In lieu of a licensed vaccine, antivirals are being considered as an intervention to prevent congenital human cytomegalovirus (HCMV) infection. Ideally, antiviral therapies should undergo pre-clinical evaluation in an animal model prior to human use. Guinea pig cytomegalovirus (GPCMV) is the only small animal model for congenital CMV. However, GPCMV is not susceptible to the most commonly used HCMV antiviral, ganciclovir (GCV), rendering in vivo study of this agent problematic in the guinea pig model. Human cytomegalovirus (HCMV) susceptibility to GCV is linked to the UL97 gene. We hypothesized that GPCMV susceptibility to GCV could be improved by inserting the HCMV (Towne) UL97 gene into the GPCMV genome in place of the homolog, GP97. A chimeric GPCMV (GPCMV::UL97) expressed UL97 protein, and replicated efficiently in cell culture, with kinetics similar to wild-type GPCMV. In contrast, deletion of GP97 resulted in a virus (GPCMVdGP97) that grew poorly in culture. GPCMV::UL97 had substantially improved susceptibility to the inhibitory effects of GCV in comparison to wild-type GPCMV. Additionally, GPCMV::UL97 exhibited improved susceptibility to another antiviral undergoing clinical trials, maribavir (MBV; benzimidazole riboside 1263W94), which also acts through UL97.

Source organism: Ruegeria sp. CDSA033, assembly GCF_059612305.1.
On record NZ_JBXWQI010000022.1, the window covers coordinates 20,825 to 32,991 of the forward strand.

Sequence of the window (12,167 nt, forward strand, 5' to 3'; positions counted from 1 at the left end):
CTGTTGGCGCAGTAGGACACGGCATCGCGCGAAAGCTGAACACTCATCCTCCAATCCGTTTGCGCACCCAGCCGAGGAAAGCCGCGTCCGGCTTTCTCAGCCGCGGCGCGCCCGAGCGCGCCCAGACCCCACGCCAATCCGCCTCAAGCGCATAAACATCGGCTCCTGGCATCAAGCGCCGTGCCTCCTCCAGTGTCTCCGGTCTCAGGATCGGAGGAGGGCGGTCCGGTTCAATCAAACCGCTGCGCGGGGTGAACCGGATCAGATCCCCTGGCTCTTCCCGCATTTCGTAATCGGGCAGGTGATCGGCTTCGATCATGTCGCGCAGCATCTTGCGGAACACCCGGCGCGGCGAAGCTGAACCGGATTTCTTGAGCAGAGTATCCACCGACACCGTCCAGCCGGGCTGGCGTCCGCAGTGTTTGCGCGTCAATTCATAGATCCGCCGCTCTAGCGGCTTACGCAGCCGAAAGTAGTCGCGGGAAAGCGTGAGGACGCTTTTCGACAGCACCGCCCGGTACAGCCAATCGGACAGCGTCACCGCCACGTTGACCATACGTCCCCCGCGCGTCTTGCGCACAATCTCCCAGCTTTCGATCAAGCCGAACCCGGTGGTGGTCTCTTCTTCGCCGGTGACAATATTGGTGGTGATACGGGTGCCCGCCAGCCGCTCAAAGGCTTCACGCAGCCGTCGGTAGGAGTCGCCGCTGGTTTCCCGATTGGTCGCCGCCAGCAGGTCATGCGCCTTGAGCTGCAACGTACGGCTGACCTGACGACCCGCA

- Antiviral therapy
- Bacterial artificial chromosome
- Congenital CMV infection
- Guinea pig cytomegalovirus